Navigating the fitness playing field can be a daunting business. There is so much information out there that it is difficult to know exactly what the right type of exercise is for you. You have to decide if you should run, play sports, spin, lift weights, do yoga or pilates and on top of this you have nutritional considerations to think about too. It’s no wonder that some people never start exercising, simply because they are so overwhelmed with both choice and information. A great example is the common use plyometrics.
Fortunately, I was recently at an amazing conference with some of the top strength coaches in the performance based training. The first thing I learned was largely “it depends!” Because in reality, telling people that only one thing will work for them is doing that person an injustice and also not looking at the big picture. This is especially true of plyometric training that has become such a big thing.
It was a lot of fun to help Josh show strength coaches how learning to use their bodies better allows to them to perform better!
I am a big picture sort of person.
There are many components that make up fitness and exercising as a whole, find the parts of the puzzle that most benefit you are important and very unique to each person, in addition have a base understanding and keeping this simple are really important. You do have to understand what plyometrics are and if they are right for you!
This article today is looking at just one piece of the puzzle and that is plyometrics. In the past known as “shock” training, also referred to as ballistic or jump training, plyometric means to jump, to explode out of a movement. It is commonly used in sports specific athletic training to improve performance, but it has long been recognised as having merits in general fitness.
If you are a mature athlete, then they idea of jumping might not seem appealing to you. Maybe you have a few extra creaks and aches that you do not want to aggravate, which is completely understandable, but what if you knew the benefits? What if I were to give you a break-down of how to safely incorporate plyometrics into your workouts, would you try then?
What are the benefits of plyometric training?
The dynamic nature of explosive exercises help to improve connective tissue.
The movements are fast and require you to land with balance and elasticity, think of a cat here.
It build resiliency if done correctly and you have a good foundation.
The problem with plyometrics is that they have been thrown into general workouts with no real planning or thought. Over on the “gram” I see box jumps performed by people, just to get those extra likes, when really the chances are the random application of extreme plyometric movements are likely to leave them injured.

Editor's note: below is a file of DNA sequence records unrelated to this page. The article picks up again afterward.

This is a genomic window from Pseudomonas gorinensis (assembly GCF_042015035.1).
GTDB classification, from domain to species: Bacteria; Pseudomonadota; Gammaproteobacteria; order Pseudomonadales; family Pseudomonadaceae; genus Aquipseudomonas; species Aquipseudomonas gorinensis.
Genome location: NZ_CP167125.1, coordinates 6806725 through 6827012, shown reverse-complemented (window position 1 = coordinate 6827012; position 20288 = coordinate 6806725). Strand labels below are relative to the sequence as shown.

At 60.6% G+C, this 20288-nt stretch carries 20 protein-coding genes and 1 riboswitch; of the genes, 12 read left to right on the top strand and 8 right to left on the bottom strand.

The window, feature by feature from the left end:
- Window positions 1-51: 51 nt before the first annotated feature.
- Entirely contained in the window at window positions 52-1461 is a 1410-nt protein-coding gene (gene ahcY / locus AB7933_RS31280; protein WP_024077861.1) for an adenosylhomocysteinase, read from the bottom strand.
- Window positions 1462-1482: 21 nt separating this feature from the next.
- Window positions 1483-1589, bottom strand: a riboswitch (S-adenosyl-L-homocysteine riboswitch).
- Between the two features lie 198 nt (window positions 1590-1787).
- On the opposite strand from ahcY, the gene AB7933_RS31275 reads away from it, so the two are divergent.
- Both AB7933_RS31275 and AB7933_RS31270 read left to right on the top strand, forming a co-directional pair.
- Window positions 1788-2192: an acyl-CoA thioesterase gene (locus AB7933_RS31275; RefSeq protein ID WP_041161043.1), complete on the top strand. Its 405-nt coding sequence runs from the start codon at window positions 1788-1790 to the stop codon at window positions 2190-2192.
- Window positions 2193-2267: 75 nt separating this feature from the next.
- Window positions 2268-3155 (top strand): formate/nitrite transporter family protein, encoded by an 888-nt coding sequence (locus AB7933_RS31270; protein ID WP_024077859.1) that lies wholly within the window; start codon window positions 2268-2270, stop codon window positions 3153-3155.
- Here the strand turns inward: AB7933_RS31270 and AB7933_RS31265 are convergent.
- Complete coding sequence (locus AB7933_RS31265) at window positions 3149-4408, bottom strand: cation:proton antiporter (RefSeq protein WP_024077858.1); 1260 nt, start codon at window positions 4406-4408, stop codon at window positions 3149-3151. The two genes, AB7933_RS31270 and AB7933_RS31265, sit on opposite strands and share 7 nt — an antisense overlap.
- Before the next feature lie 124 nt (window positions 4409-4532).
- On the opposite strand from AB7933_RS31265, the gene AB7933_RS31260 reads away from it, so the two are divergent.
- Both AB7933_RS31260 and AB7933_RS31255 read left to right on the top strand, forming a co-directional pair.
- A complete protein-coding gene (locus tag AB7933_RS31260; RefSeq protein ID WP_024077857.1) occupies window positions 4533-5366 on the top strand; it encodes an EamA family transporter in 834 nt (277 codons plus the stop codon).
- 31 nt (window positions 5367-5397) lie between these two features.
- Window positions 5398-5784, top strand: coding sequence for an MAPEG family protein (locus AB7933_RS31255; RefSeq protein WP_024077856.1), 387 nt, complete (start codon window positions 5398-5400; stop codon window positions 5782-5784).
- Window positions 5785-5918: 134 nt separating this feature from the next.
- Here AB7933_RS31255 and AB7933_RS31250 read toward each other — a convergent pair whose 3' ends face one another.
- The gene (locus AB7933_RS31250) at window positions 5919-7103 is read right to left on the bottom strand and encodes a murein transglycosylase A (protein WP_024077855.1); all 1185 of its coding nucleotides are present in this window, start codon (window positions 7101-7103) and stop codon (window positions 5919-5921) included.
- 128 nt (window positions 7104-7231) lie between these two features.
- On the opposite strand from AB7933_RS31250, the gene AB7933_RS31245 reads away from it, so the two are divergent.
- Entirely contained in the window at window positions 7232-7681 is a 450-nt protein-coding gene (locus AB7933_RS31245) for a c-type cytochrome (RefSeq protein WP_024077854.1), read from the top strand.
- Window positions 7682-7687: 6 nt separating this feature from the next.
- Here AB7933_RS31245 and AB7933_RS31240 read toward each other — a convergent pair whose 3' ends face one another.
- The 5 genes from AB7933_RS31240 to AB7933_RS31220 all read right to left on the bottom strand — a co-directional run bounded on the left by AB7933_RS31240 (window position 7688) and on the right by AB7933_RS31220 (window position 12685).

Therefore the place to start with any plyometric training is with a good solid strong foundation. Muscle adapts quicker than connective tissue
Let’s look at a very simplified view of what needs to be in place prior to plyometric exercise.
Is your body ready for plyometrics?
One of the ways you can check this is to grab a resistance band, pull it apart overhead to encourage scapular retraction, then perform an overhead squat. If you have any limitations within this move, work on fixing or improving those first.
Do you have sufficient joint movement to allow plyometric movements? Good mobility will translate into more efficient power, so this component is important.
Work on mobility of your ankles, hips and shoulders:
Your posterior chain is the back-line of your body from the ground up and is the most influential muscle group in the body. The glutes, hamstrings and lower back have a huge influence on your athleticism and they help propel you through powerful movements. Working on these areas should be priority if you want to introduce plyometric movement into your workouts. Focus on hip extension, hip hinges and squat patterns, both bi-lateral and uni-laterally focused. Finally a strong, active and stable anterior core will allow you to have the strength to control plyometrics
Recovery: Plyometrics place a huge amount of stress on your central nervous system (CNS) so make sure that you are fresh and your legs are ready for the work ahead. I would suggest not doing these after a heavy leg workout.
It is important to gradually build in plyometric work, starting small is going to give you greater results. If you do smaller jumps with higher volume, for example skipping, then you will build up ankle stiffness that will allow you to improve your contact with the ground. Pay a lot of attention on how your strike the ground, make sure you active land by using your feet to absorb and react into the landing, rather than falling heavily into your joints. A great way to think of a landing is how a cat would land, with extreme lightness and agility, channel your inner cat. This way you will not create any compensations throughout your knees.
Schedule some plyometric exercises into your workout 1-2 days per week.
Examples of exercises you can include are:
Remember to have fun with your workouts. If you feel that you aren’t ready for plyometric exercises yet, then slowly build up to them using the strategy outlined above. And lastly, small steps will always give you big results so take your time jumping to the top.
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